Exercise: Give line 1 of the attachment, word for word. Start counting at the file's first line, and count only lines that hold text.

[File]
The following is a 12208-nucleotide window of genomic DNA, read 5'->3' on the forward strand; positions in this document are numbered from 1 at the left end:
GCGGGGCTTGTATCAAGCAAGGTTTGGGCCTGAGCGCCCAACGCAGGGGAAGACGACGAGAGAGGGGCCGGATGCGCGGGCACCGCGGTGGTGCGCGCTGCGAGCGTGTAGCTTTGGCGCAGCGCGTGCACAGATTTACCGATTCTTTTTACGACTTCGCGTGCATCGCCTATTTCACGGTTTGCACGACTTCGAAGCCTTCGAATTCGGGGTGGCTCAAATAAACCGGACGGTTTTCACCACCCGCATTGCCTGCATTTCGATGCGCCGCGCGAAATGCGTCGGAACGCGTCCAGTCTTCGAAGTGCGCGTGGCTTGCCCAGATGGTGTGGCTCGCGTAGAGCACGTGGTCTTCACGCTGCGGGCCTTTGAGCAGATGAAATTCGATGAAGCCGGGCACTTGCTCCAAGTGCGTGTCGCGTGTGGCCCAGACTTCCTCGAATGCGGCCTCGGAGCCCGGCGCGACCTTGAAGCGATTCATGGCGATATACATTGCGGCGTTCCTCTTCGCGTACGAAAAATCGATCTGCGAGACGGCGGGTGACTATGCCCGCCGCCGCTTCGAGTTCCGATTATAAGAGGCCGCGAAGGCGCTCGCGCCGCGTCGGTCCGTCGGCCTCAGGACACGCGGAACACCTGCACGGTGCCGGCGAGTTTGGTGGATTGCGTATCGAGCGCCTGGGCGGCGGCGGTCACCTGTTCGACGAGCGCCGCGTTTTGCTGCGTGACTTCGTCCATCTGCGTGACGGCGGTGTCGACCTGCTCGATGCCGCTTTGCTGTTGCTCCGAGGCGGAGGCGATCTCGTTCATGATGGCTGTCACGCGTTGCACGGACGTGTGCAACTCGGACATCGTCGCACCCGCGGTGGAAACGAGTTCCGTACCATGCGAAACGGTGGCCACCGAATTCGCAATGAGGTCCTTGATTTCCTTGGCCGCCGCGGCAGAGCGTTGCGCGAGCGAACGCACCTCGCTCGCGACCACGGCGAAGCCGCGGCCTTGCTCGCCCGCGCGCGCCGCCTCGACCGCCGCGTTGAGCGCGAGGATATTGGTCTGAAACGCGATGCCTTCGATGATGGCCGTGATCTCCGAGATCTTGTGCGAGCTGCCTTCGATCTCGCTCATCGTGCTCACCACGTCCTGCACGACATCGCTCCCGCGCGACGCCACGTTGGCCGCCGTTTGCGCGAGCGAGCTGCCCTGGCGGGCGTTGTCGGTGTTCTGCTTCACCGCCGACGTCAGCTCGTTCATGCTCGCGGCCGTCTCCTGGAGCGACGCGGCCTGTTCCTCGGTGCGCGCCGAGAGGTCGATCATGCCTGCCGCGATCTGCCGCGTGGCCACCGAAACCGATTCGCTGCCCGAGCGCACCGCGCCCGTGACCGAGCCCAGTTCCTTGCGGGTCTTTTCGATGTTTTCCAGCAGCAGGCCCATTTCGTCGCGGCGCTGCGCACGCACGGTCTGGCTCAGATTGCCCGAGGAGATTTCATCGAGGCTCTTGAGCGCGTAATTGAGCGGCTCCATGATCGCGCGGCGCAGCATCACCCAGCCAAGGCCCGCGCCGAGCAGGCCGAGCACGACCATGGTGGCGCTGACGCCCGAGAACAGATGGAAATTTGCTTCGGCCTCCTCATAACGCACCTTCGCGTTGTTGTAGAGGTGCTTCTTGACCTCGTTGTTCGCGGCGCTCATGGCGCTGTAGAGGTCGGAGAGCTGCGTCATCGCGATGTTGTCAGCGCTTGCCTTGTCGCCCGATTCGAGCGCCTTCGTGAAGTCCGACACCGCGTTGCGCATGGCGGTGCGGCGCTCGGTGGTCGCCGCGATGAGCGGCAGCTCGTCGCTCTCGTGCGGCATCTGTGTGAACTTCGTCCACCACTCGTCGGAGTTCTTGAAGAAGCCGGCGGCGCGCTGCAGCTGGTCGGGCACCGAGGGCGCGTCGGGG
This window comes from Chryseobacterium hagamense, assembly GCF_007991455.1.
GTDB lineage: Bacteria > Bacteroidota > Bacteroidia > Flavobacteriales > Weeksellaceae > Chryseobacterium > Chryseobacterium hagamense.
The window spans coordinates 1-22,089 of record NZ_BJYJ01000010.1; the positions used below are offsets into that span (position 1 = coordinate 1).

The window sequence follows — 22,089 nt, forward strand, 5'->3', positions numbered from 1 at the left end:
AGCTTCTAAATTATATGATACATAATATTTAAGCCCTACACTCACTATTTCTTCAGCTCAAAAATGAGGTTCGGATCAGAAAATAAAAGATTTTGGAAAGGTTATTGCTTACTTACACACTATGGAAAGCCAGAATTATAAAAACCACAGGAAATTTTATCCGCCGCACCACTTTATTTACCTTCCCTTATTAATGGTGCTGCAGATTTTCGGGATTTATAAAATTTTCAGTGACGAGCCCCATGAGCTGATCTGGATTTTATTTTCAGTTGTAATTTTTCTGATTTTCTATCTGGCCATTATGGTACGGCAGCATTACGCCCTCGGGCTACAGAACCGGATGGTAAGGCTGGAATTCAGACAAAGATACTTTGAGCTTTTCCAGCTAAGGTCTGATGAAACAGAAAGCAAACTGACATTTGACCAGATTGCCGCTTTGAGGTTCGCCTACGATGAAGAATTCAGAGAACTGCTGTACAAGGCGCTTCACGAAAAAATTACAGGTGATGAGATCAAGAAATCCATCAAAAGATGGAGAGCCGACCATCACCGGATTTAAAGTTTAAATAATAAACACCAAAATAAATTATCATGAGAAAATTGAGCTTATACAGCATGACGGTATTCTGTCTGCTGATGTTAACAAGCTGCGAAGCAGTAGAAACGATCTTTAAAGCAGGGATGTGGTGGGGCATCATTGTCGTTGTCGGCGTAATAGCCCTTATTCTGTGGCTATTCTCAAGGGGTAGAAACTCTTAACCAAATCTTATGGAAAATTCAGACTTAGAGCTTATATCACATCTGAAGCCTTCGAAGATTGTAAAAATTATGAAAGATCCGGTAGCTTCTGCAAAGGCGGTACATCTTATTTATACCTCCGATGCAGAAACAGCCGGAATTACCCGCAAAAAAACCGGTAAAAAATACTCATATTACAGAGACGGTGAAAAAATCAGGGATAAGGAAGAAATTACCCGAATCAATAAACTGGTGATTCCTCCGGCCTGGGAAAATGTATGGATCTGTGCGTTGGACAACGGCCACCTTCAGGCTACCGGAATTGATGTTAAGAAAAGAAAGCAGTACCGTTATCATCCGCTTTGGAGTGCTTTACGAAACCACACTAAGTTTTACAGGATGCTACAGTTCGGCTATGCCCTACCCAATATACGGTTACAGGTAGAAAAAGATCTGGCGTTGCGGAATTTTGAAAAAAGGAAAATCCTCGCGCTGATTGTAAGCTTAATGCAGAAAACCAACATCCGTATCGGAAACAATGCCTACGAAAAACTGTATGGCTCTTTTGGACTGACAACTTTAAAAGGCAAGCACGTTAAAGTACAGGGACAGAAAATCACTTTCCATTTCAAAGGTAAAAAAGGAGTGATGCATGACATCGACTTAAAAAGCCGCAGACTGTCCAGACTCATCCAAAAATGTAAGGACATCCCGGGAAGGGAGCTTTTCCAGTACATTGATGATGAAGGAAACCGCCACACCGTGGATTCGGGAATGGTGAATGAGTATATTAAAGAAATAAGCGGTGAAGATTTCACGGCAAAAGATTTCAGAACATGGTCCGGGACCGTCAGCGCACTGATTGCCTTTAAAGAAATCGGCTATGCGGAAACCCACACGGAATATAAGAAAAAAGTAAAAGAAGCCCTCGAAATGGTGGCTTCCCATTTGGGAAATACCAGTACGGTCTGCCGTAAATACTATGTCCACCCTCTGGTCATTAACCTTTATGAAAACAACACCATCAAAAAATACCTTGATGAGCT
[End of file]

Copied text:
The following is a 12208-nucleotide window of genomic DNA, read 5'->3' on the forward strand; positions in this document are numbered from 1 at the left end: